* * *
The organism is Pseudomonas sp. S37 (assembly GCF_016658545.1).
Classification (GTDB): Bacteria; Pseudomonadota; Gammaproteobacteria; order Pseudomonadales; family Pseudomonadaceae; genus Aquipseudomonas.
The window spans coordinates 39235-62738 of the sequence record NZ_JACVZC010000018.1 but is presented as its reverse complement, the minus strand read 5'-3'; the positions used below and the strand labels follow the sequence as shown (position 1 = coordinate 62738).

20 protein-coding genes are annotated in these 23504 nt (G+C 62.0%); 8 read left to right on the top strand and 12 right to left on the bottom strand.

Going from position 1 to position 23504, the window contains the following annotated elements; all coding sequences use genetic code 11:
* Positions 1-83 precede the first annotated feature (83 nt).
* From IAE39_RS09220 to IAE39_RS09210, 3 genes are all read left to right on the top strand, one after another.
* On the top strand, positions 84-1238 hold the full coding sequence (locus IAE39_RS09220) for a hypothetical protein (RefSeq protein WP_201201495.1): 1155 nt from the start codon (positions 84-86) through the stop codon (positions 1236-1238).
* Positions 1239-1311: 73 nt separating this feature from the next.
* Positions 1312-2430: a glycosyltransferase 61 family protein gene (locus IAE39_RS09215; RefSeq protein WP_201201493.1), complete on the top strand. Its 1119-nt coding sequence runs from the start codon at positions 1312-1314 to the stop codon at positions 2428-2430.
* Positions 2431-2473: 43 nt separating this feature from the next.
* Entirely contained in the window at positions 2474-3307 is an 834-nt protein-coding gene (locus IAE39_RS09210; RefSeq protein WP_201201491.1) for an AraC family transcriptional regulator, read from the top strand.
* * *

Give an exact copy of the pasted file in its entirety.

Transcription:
The organism is Pseudomonas sp. S37 (assembly GCF_016658545.1).
Classification (GTDB): Bacteria; Pseudomonadota; Gammaproteobacteria; order Pseudomonadales; family Pseudomonadaceae; genus Aquipseudomonas.
The window spans coordinates 39235-62738 of the sequence record NZ_JACVZC010000018.1 but is presented as its reverse complement, the minus strand read 5'-3'; the positions used below and the strand labels follow the sequence as shown (position 1 = coordinate 62738).

20 protein-coding genes are annotated in these 23504 nt (G+C 62.0%); 8 read left to right on the top strand and 12 right to left on the bottom strand.

Going from position 1 to position 23504, the window contains the following annotated elements; all coding sequences use genetic code 11:
* Positions 1-83 precede the first annotated feature (83 nt).
* From IAE39_RS09220 to IAE39_RS09210, 3 genes are all read left to right on the top strand, one after another.
* On the top strand, positions 84-1238 hold the full coding sequence (locus IAE39_RS09220) for a hypothetical protein (RefSeq protein WP_201201495.1): 1155 nt from the start codon (positions 84-86) through the stop codon (positions 1236-1238).
* Positions 1239-1311: 73 nt separating this feature from the next.
* Positions 1312-2430: a glycosyltransferase 61 family protein gene (locus IAE39_RS09215; RefSeq protein WP_201201493.1), complete on the top strand. Its 1119-nt coding sequence runs from the start codon at positions 1312-1314 to the stop codon at positions 2428-2430.
* Positions 2431-2473: 43 nt separating this feature from the next.
* Entirely contained in the window at positions 2474-3307 is an 834-nt protein-coding gene (locus IAE39_RS09210; RefSeq protein WP_201201491.1) for an AraC family transcriptional regulator, read from the top strand.